"This is an extraordinary and very promising breakthrough for neuroscience. It immediately offers a much better model for studying the human brain, which is extraordinarily important, given the vast amount of human suffering from diseases of the mind [and] brain," Nita Farahany, the bioethicists at the Duke University School of Law who wrote the study's commentary, told National Geographic.
An ethical gray matter
Before anyone gets an Island of Dr. Moreau vibe, it's worth noting that the brains did not approach neural activity anywhere near consciousness.
The BrainEx solution contained chemicals that prevented neurons from firing. To be extra cautious, the researchers also monitored the brains for any such activity and were prepared to administer an anesthetic should they have seen signs of consciousness.
Even so, the research signals a massive debate to come regarding medical ethics and our definition of death.
Most countries define death, clinically speaking, as the irreversible loss of brain or circulatory function. This definition was already at odds with some folk- and value-centric understandings, but where do we go if it becomes possible to reverse clinical death with artificial perfusion?
"This is wild," Jonathan Moreno, a bioethicist at the University of Pennsylvania, told the New York Times. "If ever there was an issue that merited big public deliberation on the ethics of science and medicine, this is one."
One possible consequence involves organ donations. Some European countries require emergency responders to use a process that preserves organs when they cannot resuscitate a person. They continue to pump blood throughout the body, but use a "thoracic aortic occlusion balloon" to prevent that blood from reaching the brain.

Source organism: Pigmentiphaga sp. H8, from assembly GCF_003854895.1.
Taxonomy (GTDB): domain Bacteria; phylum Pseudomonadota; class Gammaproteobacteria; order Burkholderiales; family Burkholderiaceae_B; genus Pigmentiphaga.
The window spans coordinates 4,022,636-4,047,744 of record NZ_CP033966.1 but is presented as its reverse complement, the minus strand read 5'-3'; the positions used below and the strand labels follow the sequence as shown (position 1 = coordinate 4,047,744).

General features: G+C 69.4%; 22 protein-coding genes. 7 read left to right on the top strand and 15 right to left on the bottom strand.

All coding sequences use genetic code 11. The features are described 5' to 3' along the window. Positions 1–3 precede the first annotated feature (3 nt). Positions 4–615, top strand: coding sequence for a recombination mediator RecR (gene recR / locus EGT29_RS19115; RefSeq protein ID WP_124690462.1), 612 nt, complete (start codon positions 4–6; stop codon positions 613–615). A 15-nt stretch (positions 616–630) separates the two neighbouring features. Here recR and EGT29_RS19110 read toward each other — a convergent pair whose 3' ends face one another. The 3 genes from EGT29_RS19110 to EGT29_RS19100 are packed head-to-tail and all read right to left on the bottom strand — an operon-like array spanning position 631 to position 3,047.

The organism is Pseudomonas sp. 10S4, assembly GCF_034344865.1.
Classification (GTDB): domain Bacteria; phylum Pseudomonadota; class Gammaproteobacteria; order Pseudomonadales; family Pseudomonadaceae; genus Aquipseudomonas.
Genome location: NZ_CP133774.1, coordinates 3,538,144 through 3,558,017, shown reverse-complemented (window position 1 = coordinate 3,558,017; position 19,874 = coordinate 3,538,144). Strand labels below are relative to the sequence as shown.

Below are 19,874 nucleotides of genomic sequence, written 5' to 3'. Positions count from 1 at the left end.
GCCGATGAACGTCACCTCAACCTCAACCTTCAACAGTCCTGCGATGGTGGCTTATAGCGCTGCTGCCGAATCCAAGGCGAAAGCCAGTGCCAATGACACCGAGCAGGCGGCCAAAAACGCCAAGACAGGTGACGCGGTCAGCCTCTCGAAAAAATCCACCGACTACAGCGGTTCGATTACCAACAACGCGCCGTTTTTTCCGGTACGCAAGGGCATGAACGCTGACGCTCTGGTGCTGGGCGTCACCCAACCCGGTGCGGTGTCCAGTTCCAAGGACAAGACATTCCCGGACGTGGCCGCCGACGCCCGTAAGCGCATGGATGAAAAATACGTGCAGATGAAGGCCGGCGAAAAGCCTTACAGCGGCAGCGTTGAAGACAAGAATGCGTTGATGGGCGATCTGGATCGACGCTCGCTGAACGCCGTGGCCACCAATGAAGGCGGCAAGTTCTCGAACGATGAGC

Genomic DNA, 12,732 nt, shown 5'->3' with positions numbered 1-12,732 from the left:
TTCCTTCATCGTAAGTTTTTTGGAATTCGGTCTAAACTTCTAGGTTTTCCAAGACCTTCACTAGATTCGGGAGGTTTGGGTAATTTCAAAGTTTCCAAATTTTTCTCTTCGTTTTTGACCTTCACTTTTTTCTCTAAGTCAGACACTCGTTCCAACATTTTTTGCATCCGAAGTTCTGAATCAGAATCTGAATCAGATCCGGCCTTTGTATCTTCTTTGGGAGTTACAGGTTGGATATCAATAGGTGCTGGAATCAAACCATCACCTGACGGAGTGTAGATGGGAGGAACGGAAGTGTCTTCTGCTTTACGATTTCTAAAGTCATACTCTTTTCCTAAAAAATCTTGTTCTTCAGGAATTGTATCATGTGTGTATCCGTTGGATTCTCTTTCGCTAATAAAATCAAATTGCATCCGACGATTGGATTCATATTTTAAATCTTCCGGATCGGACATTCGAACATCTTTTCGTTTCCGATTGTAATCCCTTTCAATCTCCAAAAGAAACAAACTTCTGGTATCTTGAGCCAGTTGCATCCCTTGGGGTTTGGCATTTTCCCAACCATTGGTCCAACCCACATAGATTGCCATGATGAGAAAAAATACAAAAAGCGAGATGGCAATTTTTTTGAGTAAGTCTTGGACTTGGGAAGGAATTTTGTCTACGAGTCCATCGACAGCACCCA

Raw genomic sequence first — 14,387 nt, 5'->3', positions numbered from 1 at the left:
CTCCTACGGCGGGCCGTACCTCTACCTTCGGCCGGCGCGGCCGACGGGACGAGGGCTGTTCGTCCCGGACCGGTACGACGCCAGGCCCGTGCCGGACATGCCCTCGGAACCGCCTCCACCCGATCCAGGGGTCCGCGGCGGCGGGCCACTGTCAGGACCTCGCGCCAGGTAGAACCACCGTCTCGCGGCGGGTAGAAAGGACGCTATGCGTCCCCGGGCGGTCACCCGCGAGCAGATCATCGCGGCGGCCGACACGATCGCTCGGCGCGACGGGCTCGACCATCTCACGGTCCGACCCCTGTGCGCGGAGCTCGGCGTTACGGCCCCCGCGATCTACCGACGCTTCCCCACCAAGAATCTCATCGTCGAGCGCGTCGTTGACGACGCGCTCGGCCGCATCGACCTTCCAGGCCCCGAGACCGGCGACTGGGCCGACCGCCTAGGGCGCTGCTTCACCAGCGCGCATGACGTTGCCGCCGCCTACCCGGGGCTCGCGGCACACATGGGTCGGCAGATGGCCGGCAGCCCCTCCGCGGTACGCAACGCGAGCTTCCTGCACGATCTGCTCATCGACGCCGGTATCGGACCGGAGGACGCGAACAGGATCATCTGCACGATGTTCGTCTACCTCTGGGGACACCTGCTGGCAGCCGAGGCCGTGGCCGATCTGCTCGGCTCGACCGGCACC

The system is already controversial because it raises concerns about what caused the patient's death. But what happens when brain death becomes readily reversible? Stuart Younger, a bioethicist at Case Western Reserve University, told Nature that if BrainEx were to become widely available, it could shrink the pool of eligible donors.
"There's a potential conflict here between the interests of potential donors — who might not even be donors — and people who are waiting for organs," he said.
It will be a while before such experiments go anywhere near human subjects. A more immediate ethical question relates to how such experiments harm animal subjects.
Ethical review boards evaluate research protocols and can reject any that causes undue pain, suffering, or distress. Since dead animals feel no pain, suffer no trauma, they are typically approved as subjects. But how do such boards make a judgement regarding the suffering of a "cellularly active" brain? The distress of a partially alive brain?
The dilemma is unprecedented.
Setting new boundaries
Another science fiction story that comes to mind when discussing this story is, of course, Frankenstein. As Farahany told National Geographic: "It is definitely has [sic] a good science-fiction element to it, and it is restoring cellular function where we previously thought impossible. But to have Frankenstein, you need some degree of consciousness, some 'there' there. [The researchers] did not recover any form of consciousness in this study, and it is still unclear if we ever could. But we are one step closer to that possibility."
She's right. The researchers undertook their research for the betterment of humanity, and we may one day reap some unimaginable medical benefits from it. The ethical questions, however, remain as unsettling as the stories they remind us of.